The processes of the present invention are performed by service processor (SP) 102 using computer implemented instructions, which may be located in a memory such as, for example, main memory 104, memory 124, or in one or more peripheral devices 126-132. SP 102 may be included in the system or attached in manufacturing or for special field testing. The service interface may be IEEE 1149.1 JTAG, I2C, or any other interface style.

FIG. 2 is a diagram illustrating a portion of an integrated circuit chip is depicted in accordance with the preferred embodiment of the present invention. In this example, region 200 in the integrated circuit chip includes a set of memory arrays, array 202, array 204, array 206, and array 208. Also within region 200, is an array built in-self test (ABIST) engine 210, which is used to generate a sequence of data patterns input and addresses input to array 202, array 204, array 206, and array 208. A data pattern is read into these arrays and then read out. Logic circuitry within ABIST engine 210 compares the data output from an array with the expected data output pattern, such as the input data pattern. ABIST engine 210 provides, for example, a pass/fail output indication for each of the arrays or for the arrays as a group depending on the particular implementation or test. Additionally, a fail address function may be implemented to identify the address at which an error occurred. Further, central controller logic 212 also includes a control connection to ABIST engine 210. This control allows the compare function, also referred to as “fail generation logic”, in ABIST engine 212 to be selectively enabled and disabled. Central controller logic 212 in this example is provided to selectively enable and disable functions in the arrays.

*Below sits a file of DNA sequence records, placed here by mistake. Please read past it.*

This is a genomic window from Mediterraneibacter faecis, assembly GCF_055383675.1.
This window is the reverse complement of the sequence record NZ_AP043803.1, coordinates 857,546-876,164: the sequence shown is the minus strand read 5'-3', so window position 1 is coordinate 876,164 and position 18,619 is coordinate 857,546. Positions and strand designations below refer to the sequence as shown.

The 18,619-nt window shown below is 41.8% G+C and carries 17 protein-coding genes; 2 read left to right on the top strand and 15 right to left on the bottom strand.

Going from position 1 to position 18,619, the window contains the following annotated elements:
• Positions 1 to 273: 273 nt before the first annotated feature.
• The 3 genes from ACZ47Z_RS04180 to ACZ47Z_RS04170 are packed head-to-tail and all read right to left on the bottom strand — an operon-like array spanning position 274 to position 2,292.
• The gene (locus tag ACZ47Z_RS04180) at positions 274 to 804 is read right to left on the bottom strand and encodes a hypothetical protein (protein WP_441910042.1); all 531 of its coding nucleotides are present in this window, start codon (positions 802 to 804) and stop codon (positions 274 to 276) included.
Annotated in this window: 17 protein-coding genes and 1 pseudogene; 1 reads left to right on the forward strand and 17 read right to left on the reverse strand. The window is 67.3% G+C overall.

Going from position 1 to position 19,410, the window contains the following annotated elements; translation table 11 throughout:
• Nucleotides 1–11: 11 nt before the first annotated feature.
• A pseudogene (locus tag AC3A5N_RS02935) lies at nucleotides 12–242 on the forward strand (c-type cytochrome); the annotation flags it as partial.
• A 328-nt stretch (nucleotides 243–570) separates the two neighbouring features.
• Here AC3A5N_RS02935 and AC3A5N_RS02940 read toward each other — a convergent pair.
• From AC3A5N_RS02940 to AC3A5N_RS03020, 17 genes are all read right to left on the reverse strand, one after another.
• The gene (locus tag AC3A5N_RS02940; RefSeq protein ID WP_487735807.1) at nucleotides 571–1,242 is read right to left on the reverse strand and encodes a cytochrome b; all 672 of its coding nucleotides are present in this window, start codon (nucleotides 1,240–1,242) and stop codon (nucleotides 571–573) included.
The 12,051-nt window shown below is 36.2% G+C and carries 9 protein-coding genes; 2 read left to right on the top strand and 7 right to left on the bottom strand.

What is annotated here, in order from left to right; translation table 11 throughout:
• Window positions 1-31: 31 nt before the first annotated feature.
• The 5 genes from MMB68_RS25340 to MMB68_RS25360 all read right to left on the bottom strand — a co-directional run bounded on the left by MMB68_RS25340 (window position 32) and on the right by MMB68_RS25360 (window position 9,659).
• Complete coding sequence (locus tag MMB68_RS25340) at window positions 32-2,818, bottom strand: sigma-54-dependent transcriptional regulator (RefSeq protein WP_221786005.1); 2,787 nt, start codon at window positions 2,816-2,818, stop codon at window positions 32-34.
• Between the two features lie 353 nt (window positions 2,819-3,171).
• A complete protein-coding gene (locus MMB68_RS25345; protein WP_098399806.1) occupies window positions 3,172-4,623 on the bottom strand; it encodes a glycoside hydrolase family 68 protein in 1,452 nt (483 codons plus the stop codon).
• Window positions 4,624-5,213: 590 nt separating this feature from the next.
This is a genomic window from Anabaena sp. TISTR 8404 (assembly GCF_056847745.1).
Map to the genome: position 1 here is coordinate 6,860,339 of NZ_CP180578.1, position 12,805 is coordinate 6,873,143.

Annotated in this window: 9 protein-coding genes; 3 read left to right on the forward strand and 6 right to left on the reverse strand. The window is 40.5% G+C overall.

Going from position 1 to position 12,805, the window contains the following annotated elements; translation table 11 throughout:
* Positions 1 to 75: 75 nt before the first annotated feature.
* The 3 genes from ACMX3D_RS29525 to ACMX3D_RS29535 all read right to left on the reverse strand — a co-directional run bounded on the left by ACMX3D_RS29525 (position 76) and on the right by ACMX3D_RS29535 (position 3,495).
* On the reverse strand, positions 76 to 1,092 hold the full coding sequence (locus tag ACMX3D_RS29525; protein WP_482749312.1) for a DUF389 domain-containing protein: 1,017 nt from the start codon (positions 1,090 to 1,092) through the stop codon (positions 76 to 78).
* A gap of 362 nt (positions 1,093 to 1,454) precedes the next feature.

The present invention provides a method and apparatus for using JTAG to control the ABIST engine and perform cumulative array correction over different voltages and frequencies. The present invention expands the capabilities of existing hardware to create a hardware-driven interconnect test controlled by software. For example, software residing on a host machine may use JTAG to communicate with a processor under test. The software may run ABIST and gather and compare results at a plurality of points, such as, for example, voltage and frequency points. If a failure occurs, the software may scan data into the processor under test so that the processor uses alternate wordlines or bitlines within an array. Repair values may be stored in a database, either an internal or external database and keyed by part number. As a result, for example, the voltage and/or frequency of the processor under test may then be changed. Prior to running a next pass of ABIST, values may be retrieved from the database and written to a chip. New results may be compared with previous values and also stored in a database. This process may be repeated at each point, for example, at each voltage and/or frequency point. Final values are stored in the database and may be accessed during a power-on sequence. If during the power-on sequence the database is unavailable, the software may still be able to do array repair at a current voltage and/or frequency.

Some imbedded arrays may contain spare words and/or bits which can be used to repair arrays containing defects. These spares may be activated by blowing fuses and/or setting values into latches in the design. In one embodiment, the present invention includes structures of this type, where spare RAM cells may be activated and may be selected by loading values into latches.

FIG. 3 is an illustration of a portion in an integrated circuit containing ABIST engines and arrays and is depicted in accordance with the preferred embodiment of the present invention. In this example, region 300 includes arrays 302, 304, 306, and 308. In this example, each of these arrays are individually tested by an ABIST engine, ABIST engines 310, 312, 314, and 316. Each of these ABIST engines individually produces a result based on the test on the associated array. Central controller logic 318 generates different control signals to selectively enable and disable arrays 302, 304, 306, and 308 for the different tests. Central controller logic 318 also has connections to ABIST engines 310, 312, 314, and 316. These connections are used to selectively enable and disable fail generation logic in the ABIST engines.